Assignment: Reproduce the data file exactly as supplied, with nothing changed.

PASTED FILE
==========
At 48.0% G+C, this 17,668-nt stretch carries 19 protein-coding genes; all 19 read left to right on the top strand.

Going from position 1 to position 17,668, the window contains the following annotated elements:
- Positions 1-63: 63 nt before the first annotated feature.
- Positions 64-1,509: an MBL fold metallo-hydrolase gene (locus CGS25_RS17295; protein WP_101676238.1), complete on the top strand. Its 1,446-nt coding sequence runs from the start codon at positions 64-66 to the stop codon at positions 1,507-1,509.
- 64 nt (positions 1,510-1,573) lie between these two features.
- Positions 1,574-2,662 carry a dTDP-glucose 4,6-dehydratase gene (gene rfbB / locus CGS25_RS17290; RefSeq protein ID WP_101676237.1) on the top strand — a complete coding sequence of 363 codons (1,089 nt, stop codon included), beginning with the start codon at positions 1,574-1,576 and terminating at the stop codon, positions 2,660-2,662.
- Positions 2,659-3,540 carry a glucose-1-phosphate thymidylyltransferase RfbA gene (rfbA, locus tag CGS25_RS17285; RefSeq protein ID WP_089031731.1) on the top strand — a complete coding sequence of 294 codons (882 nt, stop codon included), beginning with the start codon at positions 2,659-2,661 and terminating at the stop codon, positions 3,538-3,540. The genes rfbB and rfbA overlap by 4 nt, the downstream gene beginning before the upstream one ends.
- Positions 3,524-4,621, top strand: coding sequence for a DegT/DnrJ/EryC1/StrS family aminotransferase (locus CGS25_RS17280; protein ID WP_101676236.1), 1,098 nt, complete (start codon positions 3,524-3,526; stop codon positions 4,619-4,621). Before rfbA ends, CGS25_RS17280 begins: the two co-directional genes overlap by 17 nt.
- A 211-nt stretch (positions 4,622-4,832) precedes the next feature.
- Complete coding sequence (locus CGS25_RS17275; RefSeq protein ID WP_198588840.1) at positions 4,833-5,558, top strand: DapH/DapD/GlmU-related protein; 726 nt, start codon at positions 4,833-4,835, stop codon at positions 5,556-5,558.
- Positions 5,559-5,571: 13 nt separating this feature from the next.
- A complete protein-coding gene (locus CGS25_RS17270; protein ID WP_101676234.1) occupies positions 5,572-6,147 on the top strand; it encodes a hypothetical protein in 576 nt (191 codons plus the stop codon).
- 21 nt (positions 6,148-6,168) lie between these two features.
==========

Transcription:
At 48.0% G+C, this 17,668-nt stretch carries 19 protein-coding genes; all 19 read left to right on the top strand.

Going from position 1 to position 17,668, the window contains the following annotated elements:
- Positions 1-63: 63 nt before the first annotated feature.
- Positions 64-1,509: an MBL fold metallo-hydrolase gene (locus CGS25_RS17295; protein WP_101676238.1), complete on the top strand. Its 1,446-nt coding sequence runs from the start codon at positions 64-66 to the stop codon at positions 1,507-1,509.
- 64 nt (positions 1,510-1,573) lie between these two features.
- Positions 1,574-2,662 carry a dTDP-glucose 4,6-dehydratase gene (gene rfbB / locus CGS25_RS17290; RefSeq protein ID WP_101676237.1) on the top strand — a complete coding sequence of 363 codons (1,089 nt, stop codon included), beginning with the start codon at positions 1,574-1,576 and terminating at the stop codon, positions 2,660-2,662.
- Positions 2,659-3,540 carry a glucose-1-phosphate thymidylyltransferase RfbA gene (rfbA, locus tag CGS25_RS17285; RefSeq protein ID WP_089031731.1) on the top strand — a complete coding sequence of 294 codons (882 nt, stop codon included), beginning with the start codon at positions 2,659-2,661 and terminating at the stop codon, positions 3,538-3,540. The genes rfbB and rfbA overlap by 4 nt, the downstream gene beginning before the upstream one ends.
- Positions 3,524-4,621, top strand: coding sequence for a DegT/DnrJ/EryC1/StrS family aminotransferase (locus CGS25_RS17280; protein ID WP_101676236.1), 1,098 nt, complete (start codon positions 3,524-3,526; stop codon positions 4,619-4,621). Before rfbA ends, CGS25_RS17280 begins: the two co-directional genes overlap by 17 nt.
- A 211-nt stretch (positions 4,622-4,832) precedes the next feature.
- Complete coding sequence (locus CGS25_RS17275; RefSeq protein ID WP_198588840.1) at positions 4,833-5,558, top strand: DapH/DapD/GlmU-related protein; 726 nt, start codon at positions 4,833-4,835, stop codon at positions 5,556-5,558.
- Positions 5,559-5,571: 13 nt separating this feature from the next.
- A complete protein-coding gene (locus CGS25_RS17270; protein ID WP_101676234.1) occupies positions 5,572-6,147 on the top strand; it encodes a hypothetical protein in 576 nt (191 codons plus the stop codon).
- 21 nt (positions 6,148-6,168) lie between these two features.